Handoff strategy cuts chitchat and confusion


Where: Division of hospital medicine, Mayo Clinic, which covers four general medicine services and two consulting orthopedic comanagement services in Rochester, Minn.

The issue: Improving the efficiency of the morning handoff from night-covering nurse practitioners (NPs) and physician assistants (PAs) to their daytime counterparts.

Background

“Our handoff process for the hospital medicine division was not well organized and consequently it was not an efficient process. Handoff was a time for us to talk about patient care, and it was also a time for chitchat,” said M. Caroline Burton, ACP Member and Mayo hospitalist. All of the clinicians who were handing off would meet in a large room with those who were coming on. The handing-off clinicians would have to find their daytime counterparts, and then convey the necessary information about what had happened overnight. “Because it was not an efficient process, there was not great provider satisfaction, and attendance was variable,” Dr. Burton said.

The division formed an improvement team, including hospitalists, NPs, PAs and clinical assistants, to identify problems with the handoff process. They found four main ones: unpredictable start and finish times, inefficiency, poor communication and a poor physical environment. A new handoff process was developed, targeted at correcting these four problems.

How it works

Eliminating inefficient chitchat may sound like a near-impossible task, but the Mayo group found a simple solution: Move the handoffs to a smaller room, and the chitchat will move itself out to the hall. “If you do have chitchat, it directly interferes with the handoff conversation because the room is smaller, so you're sitting right next to the providers giving and receiving reports. We made it an expectation that no conversation occurred that did not pertain to handoff,” said Dr. Burton.

Efficiency was also increased by setting time limits for reports. “Each night provider and each day team had three minutes,” Dr. Burton said. “We had timed reports beginning at 7:45 for the first team to receive the report.”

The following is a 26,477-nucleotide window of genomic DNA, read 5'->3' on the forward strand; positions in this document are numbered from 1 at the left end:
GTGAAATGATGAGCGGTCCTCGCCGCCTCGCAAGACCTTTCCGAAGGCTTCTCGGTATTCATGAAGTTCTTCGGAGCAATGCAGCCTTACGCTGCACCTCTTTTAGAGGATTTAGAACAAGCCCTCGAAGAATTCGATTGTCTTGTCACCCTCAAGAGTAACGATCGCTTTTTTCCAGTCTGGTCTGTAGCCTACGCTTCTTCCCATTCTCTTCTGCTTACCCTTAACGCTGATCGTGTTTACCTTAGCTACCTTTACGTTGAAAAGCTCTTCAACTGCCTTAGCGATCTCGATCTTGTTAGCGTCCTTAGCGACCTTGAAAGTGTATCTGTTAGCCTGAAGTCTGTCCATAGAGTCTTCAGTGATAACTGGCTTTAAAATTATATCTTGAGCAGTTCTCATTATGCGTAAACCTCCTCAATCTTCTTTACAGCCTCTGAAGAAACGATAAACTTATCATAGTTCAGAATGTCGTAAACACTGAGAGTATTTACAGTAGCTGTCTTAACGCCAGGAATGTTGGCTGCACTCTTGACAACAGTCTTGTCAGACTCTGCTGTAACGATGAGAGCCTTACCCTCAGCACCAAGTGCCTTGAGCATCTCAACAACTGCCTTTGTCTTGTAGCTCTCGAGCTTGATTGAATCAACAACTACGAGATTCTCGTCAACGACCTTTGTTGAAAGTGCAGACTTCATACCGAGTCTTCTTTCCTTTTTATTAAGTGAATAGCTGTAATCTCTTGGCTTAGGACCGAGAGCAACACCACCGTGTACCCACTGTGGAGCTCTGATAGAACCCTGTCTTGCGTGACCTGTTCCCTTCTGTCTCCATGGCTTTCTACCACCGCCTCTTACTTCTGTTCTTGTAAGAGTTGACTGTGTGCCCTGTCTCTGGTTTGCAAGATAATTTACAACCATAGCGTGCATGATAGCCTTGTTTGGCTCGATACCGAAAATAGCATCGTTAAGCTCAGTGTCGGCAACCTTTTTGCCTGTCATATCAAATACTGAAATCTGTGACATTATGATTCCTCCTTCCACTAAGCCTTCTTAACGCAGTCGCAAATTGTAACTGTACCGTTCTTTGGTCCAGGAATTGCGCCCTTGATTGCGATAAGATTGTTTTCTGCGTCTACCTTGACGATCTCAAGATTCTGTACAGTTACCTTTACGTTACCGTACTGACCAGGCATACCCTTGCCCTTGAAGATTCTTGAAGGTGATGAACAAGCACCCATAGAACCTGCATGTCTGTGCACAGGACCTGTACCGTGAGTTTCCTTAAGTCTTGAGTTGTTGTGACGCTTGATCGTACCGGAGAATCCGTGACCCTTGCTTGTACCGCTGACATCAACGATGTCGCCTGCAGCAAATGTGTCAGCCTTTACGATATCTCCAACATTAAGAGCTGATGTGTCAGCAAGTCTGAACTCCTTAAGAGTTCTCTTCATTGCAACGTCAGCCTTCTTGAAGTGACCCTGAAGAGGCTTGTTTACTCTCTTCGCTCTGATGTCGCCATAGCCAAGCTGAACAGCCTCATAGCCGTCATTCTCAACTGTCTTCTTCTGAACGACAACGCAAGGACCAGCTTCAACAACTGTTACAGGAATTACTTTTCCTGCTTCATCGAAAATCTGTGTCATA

To get reports to fit into three minutes, the program also instituted a requirement that handoff information be provided in written form, as part of the existing electronic service list. “For example, ‘Chest X-ray ordered. Please follow up,’” described Dr. Burton. “It would be verbal [before], but now the expectation was that it was also on the electronic service list.”

Table cards were also used to identify who was on which service, and to indicate when no report was needed.

Results

The changes significantly reduced the length of the morning handoff, from an average of 11 minutes to five minutes, according to results published in August 2010 by the Journal of Hospital Medicine.

A survey also indicated that participating clinicians were more satisfied with the experience. Before the intervention, 60% of those surveyed believed that the handoff was performed in a timely fashion, and they saw an average of 6.5 minutes as wasteful. After the changes, 100% of surveyed clinicians found the handoff timely and only 0.5 wasteful minute was reported.

“We monitored 90 days later and it was still timely. People were showing up on time and the report time did not extend past the designated time period,” said Dr. Burton. “I think the changes were really good and do-able.”

How patients benefit

The effect on patients hasn't been studied, but the more efficient handoff process should allow clinicians to get to the floor and start rounds more quickly with an organized report, Dr. Burton theorized.

Next steps

Now that the improvement team has tackled the night-to-day handoff, it is going to apply its efforts to the exchange at the other end of the day. “We're going to look at our evening handoff. Our next step, too, is to study our physician-to-physician handoff of admissions during the night. We're going to build on our initial success,” said Dr. Burton.

Words of wisdom

“Typically [handoff] is an informal process that occurs at a shift change where people get together and whoever's ready to receive report receives report and whoever's ready to give report gives report. I think that making it a structured process makes the process more efficient without doing anything else. It's recognized as a formal part of patient care.”